4 The debt monster is alive and well. Consumers fell past due and defaulted on their credit cards at record rates last month, the second consecutive monthly high. According to Fitch Ratings, chargeoffs are up 44 percent year over year and up 18 percent just since the beginning of this year.

5 The federal government's long-awaited "stress test" indicated the country's largest banks collectively need another $75 billion to handle potential losses. The two biggest banks operating in Florida — Bank of America and Wells Fargo — could use a combined $47.6 billion, regulators say.

Are we in a financial recovery yet? Maybe — or maybe not 05/09/09 [Last modified: Saturday, May 9, 2009 4:31am]
Photo reprints | Article reprints

© 2017 Tampa Bay Times


Join the discussion: Click to view comments, add yours

  1. Federal agencies demand records from SeaWorld theme park


    ORLANDO — Two federal agencies are reportedly demanding financial records from SeaWorld.

    Killer whales Ikaika and Corky participate in behaviors commonly done in the wild during SeaWorld's Killer Whale educational presentation in this photo from Jan. 9. SeaWorld has been subpoenaed by two federal agencies for comments that executives and the company made in August 2014 about the impact from the "Blackfish" documentary. 
[Nelvin C. Cepeda/San Diego Union-Tribune/TNS]
  2. Legalized medical marijuana signed into law by Rick Scott

    State Roundup

    TALLAHASSEE — Gov. Rick Scott on Friday signed into law a broader medical marijuana system for the state, following through on a promise he made earlier this month.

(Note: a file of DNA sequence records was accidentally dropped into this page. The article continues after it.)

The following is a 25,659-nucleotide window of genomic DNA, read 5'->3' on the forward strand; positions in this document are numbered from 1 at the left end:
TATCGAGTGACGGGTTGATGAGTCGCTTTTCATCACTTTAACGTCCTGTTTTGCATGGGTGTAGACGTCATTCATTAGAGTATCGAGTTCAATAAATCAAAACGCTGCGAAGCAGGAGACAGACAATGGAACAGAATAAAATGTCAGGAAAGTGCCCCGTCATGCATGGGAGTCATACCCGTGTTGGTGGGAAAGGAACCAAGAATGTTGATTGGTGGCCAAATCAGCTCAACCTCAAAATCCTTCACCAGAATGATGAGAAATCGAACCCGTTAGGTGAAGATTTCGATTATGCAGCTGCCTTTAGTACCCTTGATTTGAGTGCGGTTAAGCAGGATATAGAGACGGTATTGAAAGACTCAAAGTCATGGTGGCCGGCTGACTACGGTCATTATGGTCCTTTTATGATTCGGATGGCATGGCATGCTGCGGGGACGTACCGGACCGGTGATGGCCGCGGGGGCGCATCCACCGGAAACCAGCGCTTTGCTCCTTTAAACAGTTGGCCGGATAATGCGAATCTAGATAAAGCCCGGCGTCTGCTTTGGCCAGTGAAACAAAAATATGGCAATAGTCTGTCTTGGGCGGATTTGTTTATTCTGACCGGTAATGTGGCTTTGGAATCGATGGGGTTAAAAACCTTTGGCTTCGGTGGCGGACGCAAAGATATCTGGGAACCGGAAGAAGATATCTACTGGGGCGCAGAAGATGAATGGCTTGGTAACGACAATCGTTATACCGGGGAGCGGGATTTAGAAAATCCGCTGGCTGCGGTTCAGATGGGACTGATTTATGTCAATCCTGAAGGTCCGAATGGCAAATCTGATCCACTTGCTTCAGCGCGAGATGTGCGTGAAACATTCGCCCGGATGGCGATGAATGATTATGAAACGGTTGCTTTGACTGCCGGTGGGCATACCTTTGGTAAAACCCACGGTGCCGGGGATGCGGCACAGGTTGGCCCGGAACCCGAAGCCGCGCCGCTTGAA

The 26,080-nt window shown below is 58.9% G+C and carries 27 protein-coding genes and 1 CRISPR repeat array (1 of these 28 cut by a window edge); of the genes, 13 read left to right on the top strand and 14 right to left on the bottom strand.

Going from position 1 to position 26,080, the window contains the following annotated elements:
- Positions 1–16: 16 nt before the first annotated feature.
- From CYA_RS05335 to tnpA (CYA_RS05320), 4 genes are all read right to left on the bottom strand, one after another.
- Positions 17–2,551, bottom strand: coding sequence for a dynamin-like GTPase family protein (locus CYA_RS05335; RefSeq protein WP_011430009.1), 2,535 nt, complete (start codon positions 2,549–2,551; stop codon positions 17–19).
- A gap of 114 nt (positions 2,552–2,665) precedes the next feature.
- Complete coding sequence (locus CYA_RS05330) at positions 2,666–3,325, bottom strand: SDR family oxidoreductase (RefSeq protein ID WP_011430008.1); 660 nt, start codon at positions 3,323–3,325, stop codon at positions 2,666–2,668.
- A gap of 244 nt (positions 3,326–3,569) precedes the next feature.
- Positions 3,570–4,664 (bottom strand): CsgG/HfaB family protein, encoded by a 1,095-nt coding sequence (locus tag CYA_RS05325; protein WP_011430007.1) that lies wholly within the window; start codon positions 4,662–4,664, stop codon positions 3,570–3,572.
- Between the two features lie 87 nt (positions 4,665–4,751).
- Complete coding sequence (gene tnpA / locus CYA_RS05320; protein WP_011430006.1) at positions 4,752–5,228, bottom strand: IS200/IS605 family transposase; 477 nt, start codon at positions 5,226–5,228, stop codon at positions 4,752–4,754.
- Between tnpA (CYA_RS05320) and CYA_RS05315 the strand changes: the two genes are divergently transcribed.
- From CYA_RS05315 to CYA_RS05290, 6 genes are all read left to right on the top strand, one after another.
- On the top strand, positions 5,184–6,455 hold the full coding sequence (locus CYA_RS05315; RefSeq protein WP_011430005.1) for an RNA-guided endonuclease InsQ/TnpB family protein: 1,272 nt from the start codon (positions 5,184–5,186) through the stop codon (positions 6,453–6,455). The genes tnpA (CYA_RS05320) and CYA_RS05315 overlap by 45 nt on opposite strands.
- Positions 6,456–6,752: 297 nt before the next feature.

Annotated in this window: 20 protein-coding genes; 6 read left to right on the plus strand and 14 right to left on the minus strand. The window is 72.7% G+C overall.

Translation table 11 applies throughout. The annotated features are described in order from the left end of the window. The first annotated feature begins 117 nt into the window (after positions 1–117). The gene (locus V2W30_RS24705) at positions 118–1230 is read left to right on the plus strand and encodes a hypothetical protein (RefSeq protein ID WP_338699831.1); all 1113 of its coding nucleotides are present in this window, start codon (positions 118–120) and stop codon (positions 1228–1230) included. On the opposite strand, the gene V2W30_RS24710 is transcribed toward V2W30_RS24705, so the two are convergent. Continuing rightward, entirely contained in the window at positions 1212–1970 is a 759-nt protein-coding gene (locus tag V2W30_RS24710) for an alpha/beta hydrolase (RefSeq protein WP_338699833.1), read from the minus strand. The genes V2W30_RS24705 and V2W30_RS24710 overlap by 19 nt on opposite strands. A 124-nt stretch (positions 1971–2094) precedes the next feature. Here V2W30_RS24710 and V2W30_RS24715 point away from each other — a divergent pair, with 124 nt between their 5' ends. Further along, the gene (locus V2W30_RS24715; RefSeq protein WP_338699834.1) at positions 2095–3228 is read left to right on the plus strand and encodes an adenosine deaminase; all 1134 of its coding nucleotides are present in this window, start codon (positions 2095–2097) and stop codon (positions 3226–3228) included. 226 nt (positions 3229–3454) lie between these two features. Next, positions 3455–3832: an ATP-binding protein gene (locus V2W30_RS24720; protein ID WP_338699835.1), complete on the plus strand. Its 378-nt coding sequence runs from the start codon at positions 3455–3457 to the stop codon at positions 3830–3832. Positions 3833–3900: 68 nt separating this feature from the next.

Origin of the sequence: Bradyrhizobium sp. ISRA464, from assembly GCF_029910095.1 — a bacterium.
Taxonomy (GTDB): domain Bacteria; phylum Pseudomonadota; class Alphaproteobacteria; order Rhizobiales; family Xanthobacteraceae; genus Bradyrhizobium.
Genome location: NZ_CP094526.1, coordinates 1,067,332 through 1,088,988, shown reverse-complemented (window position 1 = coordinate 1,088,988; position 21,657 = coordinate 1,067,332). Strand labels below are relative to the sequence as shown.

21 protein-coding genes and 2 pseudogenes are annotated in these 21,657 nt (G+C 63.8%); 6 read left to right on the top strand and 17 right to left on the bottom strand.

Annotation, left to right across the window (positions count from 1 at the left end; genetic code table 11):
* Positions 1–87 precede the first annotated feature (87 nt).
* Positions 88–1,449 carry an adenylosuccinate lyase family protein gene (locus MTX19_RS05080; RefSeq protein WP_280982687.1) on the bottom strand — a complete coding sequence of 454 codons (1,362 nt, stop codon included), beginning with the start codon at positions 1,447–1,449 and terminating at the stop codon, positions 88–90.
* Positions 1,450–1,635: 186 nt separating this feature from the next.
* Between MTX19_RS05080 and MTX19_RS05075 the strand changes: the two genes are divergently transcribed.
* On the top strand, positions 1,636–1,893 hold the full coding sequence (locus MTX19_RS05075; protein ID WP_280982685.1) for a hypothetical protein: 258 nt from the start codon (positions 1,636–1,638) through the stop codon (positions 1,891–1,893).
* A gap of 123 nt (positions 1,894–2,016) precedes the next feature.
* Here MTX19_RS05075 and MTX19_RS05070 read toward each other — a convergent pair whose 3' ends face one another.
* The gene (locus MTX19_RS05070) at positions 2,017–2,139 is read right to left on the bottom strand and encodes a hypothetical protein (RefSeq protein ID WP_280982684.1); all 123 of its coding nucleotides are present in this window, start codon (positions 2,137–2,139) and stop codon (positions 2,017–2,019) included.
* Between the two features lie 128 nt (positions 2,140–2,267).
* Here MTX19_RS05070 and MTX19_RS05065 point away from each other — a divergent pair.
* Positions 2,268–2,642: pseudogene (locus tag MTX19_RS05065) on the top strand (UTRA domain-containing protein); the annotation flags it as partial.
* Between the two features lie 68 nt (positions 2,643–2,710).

Gov. Rick Scott signed legislation on Friday that legalizes medical marijuana in Florida.
  3. Line of moms welcome Once Upon A Child to Carrollwood


    CARROLLWOOD — Strollers of all shapes and sizes are lined up in front of the store, and inside, there are racks of children's clothing in every color of the rainbow.

    At Once Upon A Child, you often as many baby strollers outside as you find baby furniture and accessories. It recently opened this location in Carrollwood. Photo by Danielle Hauser
  4. Pastries N Chaat brings North India cuisine to North Tampa


    TAMPA — Pastries N Chaat, a new restaurant offering Indian street food, opened this week near the University of South Florida.

    The menu at Pastries N Chaat includes a large variety of Biriyani, an entree owners say is beloved by millions. Photo courtesy of Pastries N Chaat.
  5. 'Garbage juice' seen as threat to drinking water in Florida Panhandle county


    To Waste Management, the nation's largest handler of garbage, the liquid that winds up at the bottom of a landfill is called "leachate," and it can safely be disposed of in a well that's 4,200 feet deep.

    Three samples that were displayed by Jackson County NAACP President Ronstance Pittman at a public meeting on Waste Management's deep well injection proposal. The sample on the left is full of leachate from the Jackson County landfill, the stuff that would be injected into the well. The sample on the right shows leachate after it's been treated at a wastewater treatment plant. The one in the middle is tap water.